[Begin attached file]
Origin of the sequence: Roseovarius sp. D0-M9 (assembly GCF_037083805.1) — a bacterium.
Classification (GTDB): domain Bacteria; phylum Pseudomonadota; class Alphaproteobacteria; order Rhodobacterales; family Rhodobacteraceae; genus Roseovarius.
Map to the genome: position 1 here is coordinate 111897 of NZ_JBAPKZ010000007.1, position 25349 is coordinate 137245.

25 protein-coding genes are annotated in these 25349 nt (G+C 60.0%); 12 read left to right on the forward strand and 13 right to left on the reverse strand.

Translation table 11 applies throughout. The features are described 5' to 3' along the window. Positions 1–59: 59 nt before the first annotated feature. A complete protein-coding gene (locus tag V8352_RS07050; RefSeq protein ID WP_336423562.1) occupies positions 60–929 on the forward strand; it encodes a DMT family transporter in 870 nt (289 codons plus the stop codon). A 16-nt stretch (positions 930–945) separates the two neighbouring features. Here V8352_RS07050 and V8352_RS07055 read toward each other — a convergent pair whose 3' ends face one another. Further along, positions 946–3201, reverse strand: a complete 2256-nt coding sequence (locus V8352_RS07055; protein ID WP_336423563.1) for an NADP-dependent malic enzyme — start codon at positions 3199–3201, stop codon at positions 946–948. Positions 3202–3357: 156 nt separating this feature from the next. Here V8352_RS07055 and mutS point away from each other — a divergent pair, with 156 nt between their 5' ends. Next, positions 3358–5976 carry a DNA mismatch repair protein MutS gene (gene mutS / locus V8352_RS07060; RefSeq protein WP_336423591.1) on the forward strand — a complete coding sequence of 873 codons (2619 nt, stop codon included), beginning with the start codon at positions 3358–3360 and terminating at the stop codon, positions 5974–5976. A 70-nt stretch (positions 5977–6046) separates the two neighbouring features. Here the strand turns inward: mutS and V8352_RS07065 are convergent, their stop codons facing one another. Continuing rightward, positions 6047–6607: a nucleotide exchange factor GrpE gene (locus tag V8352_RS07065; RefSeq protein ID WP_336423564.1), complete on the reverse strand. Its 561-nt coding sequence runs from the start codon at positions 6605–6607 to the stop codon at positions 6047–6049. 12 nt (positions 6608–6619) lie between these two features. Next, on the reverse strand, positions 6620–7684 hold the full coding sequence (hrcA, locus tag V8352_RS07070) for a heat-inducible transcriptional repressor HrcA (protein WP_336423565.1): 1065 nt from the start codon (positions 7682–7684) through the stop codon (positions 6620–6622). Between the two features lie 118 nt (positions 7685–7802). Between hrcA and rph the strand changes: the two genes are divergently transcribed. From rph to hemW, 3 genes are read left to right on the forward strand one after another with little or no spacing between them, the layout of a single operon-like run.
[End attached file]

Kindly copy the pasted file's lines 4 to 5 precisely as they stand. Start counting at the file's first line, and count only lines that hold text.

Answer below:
25 protein-coding genes are annotated in these 25349 nt (G+C 60.0%); 12 read left to right on the forward strand and 13 right to left on the reverse strand.

Translation table 11 applies throughout. The features are described 5' to 3' along the window. Positions 1–59: 59 nt before the first annotated feature. A complete protein-coding gene (locus tag V8352_RS07050; RefSeq protein ID WP_336423562.1) occupies positions 60–929 on the forward strand; it encodes a DMT family transporter in 870 nt (289 codons plus the stop codon). A 16-nt stretch (positions 930–945) separates the two neighbouring features. Here V8352_RS07050 and V8352_RS07055 read toward each other — a convergent pair whose 3' ends face one another. Further along, positions 946–3201, reverse strand: a complete 2256-nt coding sequence (locus V8352_RS07055; protein ID WP_336423563.1) for an NADP-dependent malic enzyme — start codon at positions 3199–3201, stop codon at positions 946–948. Positions 3202–3357: 156 nt separating this feature from the next. Here V8352_RS07055 and mutS point away from each other — a divergent pair, with 156 nt between their 5' ends. Next, positions 3358–5976 carry a DNA mismatch repair protein MutS gene (gene mutS / locus V8352_RS07060; RefSeq protein WP_336423591.1) on the forward strand — a complete coding sequence of 873 codons (2619 nt, stop codon included), beginning with the start codon at positions 3358–3360 and terminating at the stop codon, positions 5974–5976. A 70-nt stretch (positions 5977–6046) separates the two neighbouring features. Here the strand turns inward: mutS and V8352_RS07065 are convergent, their stop codons facing one another. Continuing rightward, positions 6047–6607: a nucleotide exchange factor GrpE gene (locus tag V8352_RS07065; RefSeq protein ID WP_336423564.1), complete on the reverse strand. Its 561-nt coding sequence runs from the start codon at positions 6605–6607 to the stop codon at positions 6047–6049. 12 nt (positions 6608–6619) lie between these two features. Next, on the reverse strand, positions 6620–7684 hold the full coding sequence (hrcA, locus tag V8352_RS07070) for a heat-inducible transcriptional repressor HrcA (protein WP_336423565.1): 1065 nt from the start codon (positions 7682–7684) through the stop codon (positions 6620–6622). Between the two features lie 118 nt (positions 7685–7802). Between hrcA and rph the strand changes: the two genes are divergently transcribed. From rph to hemW, 3 genes are read left to right on the forward strand one after another with little or no spacing between them, the layout of a single operon-like run.